Wang Guiya (left) checks the quality of aquatic weeds harvested from one of his ponds in Gaochun district in Nanjing, Jiangsu province.
While most farmers in Gaochun district in Nanjing, Jiangsu province, make a living breeding crabs, a popular delicacy in China, during the autumn months, Wang Guiya has made a fortune planting aquatic weeds that purify the water and feed the crustaceans.
Wang sell his plants for 30 yuan () per kilogram. This year, he and his partners grew 240 hectares of aquatic weeds, which they expect to bring in more than 26 million yuan when sold.
Success didn't come easy, however. In 1999, Wang's wife divorced him after he ran up debt of 470,000 yuan breeding crabs and running other businesses.
Destitute, he felt like he was out of options - eventually becoming a migrant worker in Changzhou, Jiangsu, to pay off his debts. It was here that he happened upon a new business opportunity while buying vegetables at a local market. He saw that some of the farmers there were selling aquatic weeds and was surprised to learn they could be sold for 16 yuan a kilogram.
"These same aquatic weeds were everywhere in the crab-breeding ponds back in my hometown, "Wang said. "So I quit my job at the factory and immediately hurried back home."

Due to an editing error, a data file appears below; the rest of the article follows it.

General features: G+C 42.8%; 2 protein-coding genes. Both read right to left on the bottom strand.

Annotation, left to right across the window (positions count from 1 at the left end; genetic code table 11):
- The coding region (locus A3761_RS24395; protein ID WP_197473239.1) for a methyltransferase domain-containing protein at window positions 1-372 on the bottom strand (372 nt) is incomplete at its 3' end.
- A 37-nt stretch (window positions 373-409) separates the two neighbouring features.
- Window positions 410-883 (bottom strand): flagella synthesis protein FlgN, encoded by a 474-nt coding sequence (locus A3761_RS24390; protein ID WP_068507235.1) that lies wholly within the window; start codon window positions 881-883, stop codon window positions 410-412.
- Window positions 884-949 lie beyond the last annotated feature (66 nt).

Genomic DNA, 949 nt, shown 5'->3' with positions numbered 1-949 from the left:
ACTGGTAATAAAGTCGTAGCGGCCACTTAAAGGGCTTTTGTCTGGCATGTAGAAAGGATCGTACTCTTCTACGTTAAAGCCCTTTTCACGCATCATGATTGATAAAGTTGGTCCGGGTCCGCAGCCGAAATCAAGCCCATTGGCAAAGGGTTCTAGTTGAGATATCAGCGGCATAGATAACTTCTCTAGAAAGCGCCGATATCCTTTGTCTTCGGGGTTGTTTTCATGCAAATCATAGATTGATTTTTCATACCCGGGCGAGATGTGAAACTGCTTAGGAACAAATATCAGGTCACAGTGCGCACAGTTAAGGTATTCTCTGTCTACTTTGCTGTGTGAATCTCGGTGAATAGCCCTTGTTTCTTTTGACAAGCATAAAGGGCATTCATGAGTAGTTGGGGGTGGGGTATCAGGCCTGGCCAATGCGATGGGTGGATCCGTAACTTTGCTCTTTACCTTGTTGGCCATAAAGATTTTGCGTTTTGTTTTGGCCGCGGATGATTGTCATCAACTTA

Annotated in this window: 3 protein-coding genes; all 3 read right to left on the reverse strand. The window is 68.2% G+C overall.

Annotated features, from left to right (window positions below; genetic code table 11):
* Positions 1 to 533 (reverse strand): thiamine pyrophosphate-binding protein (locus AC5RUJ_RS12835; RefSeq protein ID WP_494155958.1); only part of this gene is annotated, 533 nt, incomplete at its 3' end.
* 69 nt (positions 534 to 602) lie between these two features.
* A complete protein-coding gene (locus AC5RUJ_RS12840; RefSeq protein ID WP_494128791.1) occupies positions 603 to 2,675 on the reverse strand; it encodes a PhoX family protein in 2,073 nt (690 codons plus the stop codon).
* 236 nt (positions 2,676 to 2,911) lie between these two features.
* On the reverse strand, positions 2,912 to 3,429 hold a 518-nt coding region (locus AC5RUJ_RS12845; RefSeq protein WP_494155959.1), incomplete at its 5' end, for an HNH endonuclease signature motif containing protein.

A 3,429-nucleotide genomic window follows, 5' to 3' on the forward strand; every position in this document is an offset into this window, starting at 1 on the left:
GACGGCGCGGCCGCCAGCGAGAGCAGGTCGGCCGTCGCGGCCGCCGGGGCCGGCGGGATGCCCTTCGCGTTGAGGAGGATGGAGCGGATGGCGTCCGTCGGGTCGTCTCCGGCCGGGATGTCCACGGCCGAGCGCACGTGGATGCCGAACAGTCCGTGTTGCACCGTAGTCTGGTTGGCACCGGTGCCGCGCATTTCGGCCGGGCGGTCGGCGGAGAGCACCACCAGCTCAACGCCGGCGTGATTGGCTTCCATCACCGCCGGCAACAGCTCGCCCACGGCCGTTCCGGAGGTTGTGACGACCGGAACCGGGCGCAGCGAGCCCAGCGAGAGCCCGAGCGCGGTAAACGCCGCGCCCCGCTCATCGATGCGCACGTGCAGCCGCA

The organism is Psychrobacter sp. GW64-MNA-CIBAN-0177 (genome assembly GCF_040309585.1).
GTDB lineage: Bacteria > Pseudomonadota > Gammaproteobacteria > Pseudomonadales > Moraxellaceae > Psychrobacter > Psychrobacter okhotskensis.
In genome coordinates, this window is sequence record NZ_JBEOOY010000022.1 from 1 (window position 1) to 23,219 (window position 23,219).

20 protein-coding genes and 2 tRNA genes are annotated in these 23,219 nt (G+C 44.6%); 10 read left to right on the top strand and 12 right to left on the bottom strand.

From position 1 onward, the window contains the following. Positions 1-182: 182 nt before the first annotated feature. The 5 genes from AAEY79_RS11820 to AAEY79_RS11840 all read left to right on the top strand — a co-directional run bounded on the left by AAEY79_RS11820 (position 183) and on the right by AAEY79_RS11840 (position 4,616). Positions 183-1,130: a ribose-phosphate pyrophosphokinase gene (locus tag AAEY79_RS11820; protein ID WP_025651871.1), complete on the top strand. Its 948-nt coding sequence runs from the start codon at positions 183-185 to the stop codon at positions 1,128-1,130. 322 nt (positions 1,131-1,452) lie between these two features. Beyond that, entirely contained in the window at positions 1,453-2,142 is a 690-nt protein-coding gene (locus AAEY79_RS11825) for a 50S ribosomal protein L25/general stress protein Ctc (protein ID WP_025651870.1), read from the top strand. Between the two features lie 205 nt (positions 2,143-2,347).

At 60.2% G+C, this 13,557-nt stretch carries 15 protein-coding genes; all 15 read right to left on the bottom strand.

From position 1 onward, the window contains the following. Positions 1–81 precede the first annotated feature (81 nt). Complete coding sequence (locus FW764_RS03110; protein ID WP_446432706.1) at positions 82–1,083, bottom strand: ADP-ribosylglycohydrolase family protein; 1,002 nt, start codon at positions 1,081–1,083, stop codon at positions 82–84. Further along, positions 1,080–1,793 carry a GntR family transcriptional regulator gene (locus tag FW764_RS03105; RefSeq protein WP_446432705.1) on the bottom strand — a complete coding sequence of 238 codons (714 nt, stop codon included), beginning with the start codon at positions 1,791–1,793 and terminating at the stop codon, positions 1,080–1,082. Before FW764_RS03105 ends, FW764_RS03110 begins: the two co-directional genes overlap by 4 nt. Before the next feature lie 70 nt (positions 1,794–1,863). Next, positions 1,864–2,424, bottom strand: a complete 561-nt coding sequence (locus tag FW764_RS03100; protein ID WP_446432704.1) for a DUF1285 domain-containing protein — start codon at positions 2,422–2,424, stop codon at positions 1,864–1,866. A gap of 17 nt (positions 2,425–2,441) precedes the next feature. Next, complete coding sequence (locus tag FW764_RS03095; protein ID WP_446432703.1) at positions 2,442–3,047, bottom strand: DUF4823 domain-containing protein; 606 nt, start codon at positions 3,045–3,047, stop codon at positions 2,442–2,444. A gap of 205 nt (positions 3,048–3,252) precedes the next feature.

He hired workers to harvest the weeds in Gaochun's ponds and sold them to crab breeders in Changzhou.
"While other people working in factories could only earn 15 yuan a day, I was able to earn about 300 yuan. I started to search for more crab and shrimp ponds in other cities that had weeds growing in them. In 2000, sometimes I could make 10,000 yuan a day," he said.
At that time, many shrimp breeders didn't realize that the plants growing in their ponds could be used to turn a profit. But where they saw only weeds that the shrimps would not eat, Wang saw dollar signs.
There was so much demand, in fact, that he soon began growing aquatic weeds himself. He also breeds shrimps in the weed ponds to increase his profits.
"The weeds sell well because they can provide good nutrition to crabs and purify the water quality at the same time," he said. "Crabs fed on aquatic weeds are 50 grams heavier, at least, than those that are not fed on them."
Nowadays, a lot of crab farmers in Jiangsu buy aquatic weeds from Wang. Customers from as far away as Beijing and Hunan and Hubei provinces have also placed orders after hearing about the quality of his plants.
He's working to share his success with others, too. More than 150 people in Gaochun have learned how to farm aquatic weeds from Wang, and they have formed the country's first aquatic weed cooperative.
Many of its members can earn more than 1 million yuan per year.
And that's not all. As well as aquatic weeds that can be used to feed crabs and purify water more effectively, Wang's company also produces more than 200 plant strains for water pollution control.